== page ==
Why Is Silicon Valley So Awful to Women?
One weekday morning in 2007, Bethanye Blount came into work early to interview a job applicant. A veteran software engineer then in her 30s, Blount held a senior position at the company that runs Second Life, the online virtual world. Good-natured and self-confident, she typically wore the kind of outfit—jeans, hoodie, sneakers—that signals coding gravitas. That day, she might even have been wearing what’s known as the “full-in start-up twin set”: a Second Life T-shirt paired with a Second Life hoodie.
In short, everything about her indicated that she was a serious technical person. So she was taken aback when the job applicant barely gave her the time of day. He knew her job title. He knew she would play a key role in deciding whether he got hired. Yet every time Blount asked him a question about his skills or tried to steer the conversation to the scope of the job, he blew her off with a flippant comment. Afterward, Blount spoke to another top woman—a vice president—who said he’d treated her the same way.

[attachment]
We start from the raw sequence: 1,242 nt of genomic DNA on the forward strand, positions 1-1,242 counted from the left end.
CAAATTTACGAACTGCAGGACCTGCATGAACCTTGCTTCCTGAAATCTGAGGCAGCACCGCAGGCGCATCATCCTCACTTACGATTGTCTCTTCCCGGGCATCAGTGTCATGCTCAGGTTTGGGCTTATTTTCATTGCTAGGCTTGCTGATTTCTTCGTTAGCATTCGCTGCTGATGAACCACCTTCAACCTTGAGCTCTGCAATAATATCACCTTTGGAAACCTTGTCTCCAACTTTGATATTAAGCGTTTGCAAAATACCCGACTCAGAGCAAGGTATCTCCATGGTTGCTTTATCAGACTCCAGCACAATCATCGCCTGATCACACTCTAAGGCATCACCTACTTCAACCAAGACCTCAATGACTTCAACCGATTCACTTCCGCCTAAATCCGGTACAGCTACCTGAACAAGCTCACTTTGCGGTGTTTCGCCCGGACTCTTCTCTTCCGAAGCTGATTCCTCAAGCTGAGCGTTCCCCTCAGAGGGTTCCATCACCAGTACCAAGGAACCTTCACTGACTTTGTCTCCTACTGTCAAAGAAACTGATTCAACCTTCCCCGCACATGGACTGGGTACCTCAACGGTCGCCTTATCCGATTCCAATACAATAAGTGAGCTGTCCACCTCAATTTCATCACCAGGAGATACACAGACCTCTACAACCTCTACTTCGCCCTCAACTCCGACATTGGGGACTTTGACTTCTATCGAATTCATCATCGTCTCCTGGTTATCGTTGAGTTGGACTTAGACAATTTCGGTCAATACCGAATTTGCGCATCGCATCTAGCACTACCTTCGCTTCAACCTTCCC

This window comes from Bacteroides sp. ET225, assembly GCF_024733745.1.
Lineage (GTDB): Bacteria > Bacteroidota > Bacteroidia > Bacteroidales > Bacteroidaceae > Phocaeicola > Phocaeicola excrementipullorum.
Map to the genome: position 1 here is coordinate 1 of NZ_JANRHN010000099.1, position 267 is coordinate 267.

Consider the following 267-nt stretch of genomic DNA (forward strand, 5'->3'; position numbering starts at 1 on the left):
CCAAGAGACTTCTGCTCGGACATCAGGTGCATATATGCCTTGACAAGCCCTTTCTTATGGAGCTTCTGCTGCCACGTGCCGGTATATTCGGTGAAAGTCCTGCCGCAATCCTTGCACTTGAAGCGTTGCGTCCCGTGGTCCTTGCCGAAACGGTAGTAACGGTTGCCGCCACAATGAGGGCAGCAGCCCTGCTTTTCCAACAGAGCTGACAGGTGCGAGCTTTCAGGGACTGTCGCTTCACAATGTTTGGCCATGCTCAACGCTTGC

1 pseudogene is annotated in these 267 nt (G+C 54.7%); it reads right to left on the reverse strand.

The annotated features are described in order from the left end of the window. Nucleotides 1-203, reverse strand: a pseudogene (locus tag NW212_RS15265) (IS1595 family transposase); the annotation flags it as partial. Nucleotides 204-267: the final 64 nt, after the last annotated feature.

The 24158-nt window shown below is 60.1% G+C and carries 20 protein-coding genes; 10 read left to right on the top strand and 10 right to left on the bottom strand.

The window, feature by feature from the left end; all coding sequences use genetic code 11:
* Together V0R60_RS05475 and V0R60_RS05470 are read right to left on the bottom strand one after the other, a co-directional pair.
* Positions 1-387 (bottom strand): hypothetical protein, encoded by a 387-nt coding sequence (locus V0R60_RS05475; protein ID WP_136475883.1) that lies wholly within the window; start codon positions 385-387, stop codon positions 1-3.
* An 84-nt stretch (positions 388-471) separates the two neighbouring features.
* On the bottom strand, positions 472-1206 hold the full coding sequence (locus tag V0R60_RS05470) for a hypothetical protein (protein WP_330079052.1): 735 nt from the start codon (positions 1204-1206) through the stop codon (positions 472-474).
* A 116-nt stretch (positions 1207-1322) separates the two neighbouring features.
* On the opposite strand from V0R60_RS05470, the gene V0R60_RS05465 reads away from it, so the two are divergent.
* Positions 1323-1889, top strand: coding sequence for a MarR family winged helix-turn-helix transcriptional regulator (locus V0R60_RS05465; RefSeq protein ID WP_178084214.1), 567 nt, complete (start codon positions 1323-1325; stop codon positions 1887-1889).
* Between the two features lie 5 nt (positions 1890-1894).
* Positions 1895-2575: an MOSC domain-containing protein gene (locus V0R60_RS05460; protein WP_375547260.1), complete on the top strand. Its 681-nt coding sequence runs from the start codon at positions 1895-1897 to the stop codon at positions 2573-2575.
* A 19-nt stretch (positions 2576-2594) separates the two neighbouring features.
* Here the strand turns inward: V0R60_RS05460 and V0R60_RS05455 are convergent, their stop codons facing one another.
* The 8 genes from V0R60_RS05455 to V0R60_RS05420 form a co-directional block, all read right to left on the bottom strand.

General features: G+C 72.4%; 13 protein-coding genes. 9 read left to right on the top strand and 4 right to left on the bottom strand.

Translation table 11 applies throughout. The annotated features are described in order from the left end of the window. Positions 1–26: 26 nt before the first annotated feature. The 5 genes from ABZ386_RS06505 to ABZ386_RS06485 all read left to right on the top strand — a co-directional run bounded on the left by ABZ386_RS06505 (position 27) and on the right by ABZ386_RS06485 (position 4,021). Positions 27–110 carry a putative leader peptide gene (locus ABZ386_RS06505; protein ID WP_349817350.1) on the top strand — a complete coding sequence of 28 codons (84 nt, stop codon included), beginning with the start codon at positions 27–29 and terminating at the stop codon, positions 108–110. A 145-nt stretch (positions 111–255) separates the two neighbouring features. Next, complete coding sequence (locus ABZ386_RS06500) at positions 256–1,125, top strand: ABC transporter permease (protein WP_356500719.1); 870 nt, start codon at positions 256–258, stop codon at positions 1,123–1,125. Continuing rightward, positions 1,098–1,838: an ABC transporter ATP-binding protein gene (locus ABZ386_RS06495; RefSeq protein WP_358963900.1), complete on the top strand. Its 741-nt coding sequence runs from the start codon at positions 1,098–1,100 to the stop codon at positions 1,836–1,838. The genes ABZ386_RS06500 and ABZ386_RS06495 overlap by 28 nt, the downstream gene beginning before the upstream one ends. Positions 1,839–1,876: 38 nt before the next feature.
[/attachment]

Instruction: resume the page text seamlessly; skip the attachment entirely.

Obviously Second Life wasn’t going to hire this bozo. But what the heck: He was here, and they had a new employee, a man, who needed practice giving interviews, so they sent him in. When the employee emerged, he had an odd look on his face. “I don’t know what just happened,” he said. “I went in there and told him I was new, and all he said was he was so glad I was there: ‘Finally, somebody who knows what’s going on!’ ”